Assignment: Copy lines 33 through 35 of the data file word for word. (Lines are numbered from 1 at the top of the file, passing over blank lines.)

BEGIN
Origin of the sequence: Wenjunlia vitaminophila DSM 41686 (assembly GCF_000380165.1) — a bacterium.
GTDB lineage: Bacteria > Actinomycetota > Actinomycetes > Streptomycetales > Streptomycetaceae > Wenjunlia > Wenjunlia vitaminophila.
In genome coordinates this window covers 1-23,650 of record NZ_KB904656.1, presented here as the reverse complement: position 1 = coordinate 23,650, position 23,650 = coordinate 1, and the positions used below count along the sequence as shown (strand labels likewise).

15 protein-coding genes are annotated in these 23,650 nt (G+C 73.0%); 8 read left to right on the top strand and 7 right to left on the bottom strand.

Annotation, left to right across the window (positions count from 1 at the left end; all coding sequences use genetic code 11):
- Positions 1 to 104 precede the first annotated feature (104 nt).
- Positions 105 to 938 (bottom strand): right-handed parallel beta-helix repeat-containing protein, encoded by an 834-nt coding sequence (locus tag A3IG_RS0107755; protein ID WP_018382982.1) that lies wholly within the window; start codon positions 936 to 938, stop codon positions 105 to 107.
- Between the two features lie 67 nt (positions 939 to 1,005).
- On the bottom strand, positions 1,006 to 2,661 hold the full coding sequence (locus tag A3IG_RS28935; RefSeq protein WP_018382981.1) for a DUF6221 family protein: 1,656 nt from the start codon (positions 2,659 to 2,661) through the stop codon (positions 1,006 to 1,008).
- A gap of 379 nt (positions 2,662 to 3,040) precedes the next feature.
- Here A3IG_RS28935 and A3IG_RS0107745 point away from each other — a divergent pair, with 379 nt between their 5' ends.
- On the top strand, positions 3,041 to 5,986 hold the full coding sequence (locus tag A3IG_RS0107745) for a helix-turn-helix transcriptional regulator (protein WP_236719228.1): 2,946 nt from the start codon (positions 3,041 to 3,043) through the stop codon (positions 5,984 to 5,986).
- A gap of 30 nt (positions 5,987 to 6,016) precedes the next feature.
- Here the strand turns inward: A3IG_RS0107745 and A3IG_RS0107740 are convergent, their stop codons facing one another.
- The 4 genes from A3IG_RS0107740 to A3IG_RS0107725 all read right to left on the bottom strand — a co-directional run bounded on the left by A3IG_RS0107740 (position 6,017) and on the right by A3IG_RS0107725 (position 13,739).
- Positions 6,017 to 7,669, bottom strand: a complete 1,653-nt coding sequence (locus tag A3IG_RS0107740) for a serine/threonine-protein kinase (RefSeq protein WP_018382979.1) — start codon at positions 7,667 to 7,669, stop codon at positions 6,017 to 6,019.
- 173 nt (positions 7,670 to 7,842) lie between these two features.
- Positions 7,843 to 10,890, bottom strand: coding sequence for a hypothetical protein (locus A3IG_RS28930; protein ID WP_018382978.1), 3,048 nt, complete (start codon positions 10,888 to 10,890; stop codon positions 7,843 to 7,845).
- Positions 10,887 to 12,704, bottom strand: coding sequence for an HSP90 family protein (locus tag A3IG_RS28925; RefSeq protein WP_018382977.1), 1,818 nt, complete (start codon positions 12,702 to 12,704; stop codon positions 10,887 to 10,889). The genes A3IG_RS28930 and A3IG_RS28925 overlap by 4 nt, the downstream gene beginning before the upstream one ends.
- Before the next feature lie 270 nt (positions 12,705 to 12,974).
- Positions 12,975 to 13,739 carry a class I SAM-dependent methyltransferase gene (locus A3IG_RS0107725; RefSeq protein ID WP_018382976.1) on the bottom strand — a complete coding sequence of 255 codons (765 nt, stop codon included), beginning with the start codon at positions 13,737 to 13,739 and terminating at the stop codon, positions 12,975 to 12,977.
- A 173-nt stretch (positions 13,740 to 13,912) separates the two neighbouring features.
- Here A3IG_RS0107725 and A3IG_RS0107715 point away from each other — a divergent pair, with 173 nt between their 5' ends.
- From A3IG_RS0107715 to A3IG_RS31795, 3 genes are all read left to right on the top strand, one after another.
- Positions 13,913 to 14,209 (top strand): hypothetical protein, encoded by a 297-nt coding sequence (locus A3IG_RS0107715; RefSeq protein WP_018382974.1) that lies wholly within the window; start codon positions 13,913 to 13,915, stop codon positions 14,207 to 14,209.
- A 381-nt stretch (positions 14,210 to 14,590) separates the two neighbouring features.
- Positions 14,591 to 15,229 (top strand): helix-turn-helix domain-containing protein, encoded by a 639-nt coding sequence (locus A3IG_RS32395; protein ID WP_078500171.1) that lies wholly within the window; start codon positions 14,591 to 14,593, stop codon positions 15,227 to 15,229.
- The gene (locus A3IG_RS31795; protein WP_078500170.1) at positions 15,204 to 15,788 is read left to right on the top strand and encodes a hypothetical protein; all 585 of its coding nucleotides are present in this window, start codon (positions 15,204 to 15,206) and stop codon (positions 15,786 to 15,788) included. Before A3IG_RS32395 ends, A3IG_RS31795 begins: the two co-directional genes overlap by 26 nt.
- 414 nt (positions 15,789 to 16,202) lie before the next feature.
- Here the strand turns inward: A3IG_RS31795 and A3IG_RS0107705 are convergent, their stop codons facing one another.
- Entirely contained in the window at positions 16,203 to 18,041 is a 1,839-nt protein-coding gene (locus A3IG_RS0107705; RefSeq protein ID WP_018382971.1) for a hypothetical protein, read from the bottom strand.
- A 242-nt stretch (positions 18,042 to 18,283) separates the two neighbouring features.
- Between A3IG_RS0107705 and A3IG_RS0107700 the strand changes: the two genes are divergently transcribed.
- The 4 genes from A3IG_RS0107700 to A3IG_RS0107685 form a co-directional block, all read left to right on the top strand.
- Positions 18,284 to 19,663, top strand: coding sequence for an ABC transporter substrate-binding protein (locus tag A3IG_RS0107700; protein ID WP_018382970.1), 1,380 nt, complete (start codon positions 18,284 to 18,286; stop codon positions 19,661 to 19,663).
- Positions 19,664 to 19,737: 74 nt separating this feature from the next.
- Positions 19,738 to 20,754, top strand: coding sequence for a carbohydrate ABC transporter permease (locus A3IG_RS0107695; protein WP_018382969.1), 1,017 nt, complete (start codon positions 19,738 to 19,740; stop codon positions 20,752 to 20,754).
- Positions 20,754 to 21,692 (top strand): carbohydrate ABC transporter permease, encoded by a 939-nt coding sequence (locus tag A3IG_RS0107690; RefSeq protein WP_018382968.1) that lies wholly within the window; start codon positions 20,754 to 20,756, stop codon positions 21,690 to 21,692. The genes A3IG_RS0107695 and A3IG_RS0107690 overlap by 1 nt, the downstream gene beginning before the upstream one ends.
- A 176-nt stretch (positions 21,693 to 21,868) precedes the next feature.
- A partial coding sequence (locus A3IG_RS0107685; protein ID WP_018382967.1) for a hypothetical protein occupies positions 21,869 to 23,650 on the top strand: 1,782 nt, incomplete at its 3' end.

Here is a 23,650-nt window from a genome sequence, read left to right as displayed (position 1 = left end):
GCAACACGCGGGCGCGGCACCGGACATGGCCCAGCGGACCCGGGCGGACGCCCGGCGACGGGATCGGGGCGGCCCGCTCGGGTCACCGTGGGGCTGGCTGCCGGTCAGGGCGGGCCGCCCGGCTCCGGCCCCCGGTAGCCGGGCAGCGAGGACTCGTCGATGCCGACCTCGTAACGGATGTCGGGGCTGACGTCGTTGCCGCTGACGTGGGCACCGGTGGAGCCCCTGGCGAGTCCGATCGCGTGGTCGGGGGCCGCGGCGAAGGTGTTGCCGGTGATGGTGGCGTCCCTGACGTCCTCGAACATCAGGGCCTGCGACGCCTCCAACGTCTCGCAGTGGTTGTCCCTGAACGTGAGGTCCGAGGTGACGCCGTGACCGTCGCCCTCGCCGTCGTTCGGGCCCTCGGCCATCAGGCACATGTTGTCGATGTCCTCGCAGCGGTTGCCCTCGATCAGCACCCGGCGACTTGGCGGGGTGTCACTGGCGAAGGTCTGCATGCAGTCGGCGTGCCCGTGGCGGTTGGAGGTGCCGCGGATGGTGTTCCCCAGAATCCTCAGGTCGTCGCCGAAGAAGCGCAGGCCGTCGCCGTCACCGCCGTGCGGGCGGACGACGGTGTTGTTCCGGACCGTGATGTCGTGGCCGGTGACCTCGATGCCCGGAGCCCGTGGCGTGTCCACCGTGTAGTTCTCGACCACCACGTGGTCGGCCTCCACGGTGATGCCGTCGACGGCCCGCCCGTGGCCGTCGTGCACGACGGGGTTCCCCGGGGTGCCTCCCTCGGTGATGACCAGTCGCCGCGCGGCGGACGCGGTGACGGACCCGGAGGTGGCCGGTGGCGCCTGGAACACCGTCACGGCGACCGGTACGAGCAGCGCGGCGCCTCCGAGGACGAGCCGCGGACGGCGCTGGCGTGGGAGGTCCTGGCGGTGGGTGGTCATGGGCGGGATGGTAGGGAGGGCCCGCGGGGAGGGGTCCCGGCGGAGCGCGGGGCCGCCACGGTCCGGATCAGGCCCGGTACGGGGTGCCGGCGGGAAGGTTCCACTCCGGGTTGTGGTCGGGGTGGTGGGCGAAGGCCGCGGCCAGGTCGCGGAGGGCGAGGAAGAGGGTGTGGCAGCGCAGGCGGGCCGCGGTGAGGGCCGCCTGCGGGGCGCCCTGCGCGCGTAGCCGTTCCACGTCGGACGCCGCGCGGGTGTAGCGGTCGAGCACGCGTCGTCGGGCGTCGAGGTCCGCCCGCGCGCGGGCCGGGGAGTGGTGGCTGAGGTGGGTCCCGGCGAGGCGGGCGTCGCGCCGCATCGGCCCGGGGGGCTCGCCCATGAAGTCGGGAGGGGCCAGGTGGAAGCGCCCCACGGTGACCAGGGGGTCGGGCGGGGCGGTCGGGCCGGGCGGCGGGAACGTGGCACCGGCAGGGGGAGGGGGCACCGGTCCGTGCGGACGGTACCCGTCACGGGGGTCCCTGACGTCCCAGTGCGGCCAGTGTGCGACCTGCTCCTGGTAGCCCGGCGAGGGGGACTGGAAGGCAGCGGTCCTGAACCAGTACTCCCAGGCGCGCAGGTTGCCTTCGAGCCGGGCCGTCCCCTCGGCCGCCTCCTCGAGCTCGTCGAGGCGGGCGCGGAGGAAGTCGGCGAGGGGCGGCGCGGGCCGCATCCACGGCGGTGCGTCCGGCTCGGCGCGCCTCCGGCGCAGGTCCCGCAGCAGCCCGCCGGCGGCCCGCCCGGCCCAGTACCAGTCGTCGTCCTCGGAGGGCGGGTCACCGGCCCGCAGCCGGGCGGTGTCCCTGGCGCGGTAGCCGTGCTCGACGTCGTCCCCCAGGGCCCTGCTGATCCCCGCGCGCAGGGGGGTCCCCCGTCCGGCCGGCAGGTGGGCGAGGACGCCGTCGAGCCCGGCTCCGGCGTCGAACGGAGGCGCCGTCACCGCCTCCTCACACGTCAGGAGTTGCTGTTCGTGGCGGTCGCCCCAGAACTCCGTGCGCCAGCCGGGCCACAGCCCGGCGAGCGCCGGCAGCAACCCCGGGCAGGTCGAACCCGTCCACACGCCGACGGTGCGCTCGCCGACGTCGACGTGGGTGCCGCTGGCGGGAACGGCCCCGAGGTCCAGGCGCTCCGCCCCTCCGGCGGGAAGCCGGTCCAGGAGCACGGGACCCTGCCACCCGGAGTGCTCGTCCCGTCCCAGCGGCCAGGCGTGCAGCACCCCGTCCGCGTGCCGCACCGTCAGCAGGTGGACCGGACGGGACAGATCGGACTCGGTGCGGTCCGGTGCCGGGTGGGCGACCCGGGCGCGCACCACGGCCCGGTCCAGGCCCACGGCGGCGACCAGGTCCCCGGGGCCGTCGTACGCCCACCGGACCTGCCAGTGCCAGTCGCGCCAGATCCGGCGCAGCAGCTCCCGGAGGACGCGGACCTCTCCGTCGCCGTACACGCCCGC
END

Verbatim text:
- Between A3IG_RS0107705 and A3IG_RS0107700 the strand changes: the two genes are divergently transcribed.
- The 4 genes from A3IG_RS0107700 to A3IG_RS0107685 form a co-directional block, all read left to right on the top strand.
- Positions 18,284 to 19,663, top strand: coding sequence for an ABC transporter substrate-binding protein (locus tag A3IG_RS0107700; protein ID WP_018382970.1), 1,380 nt, complete (start codon positions 18,284 to 18,286; stop codon positions 19,661 to 19,663).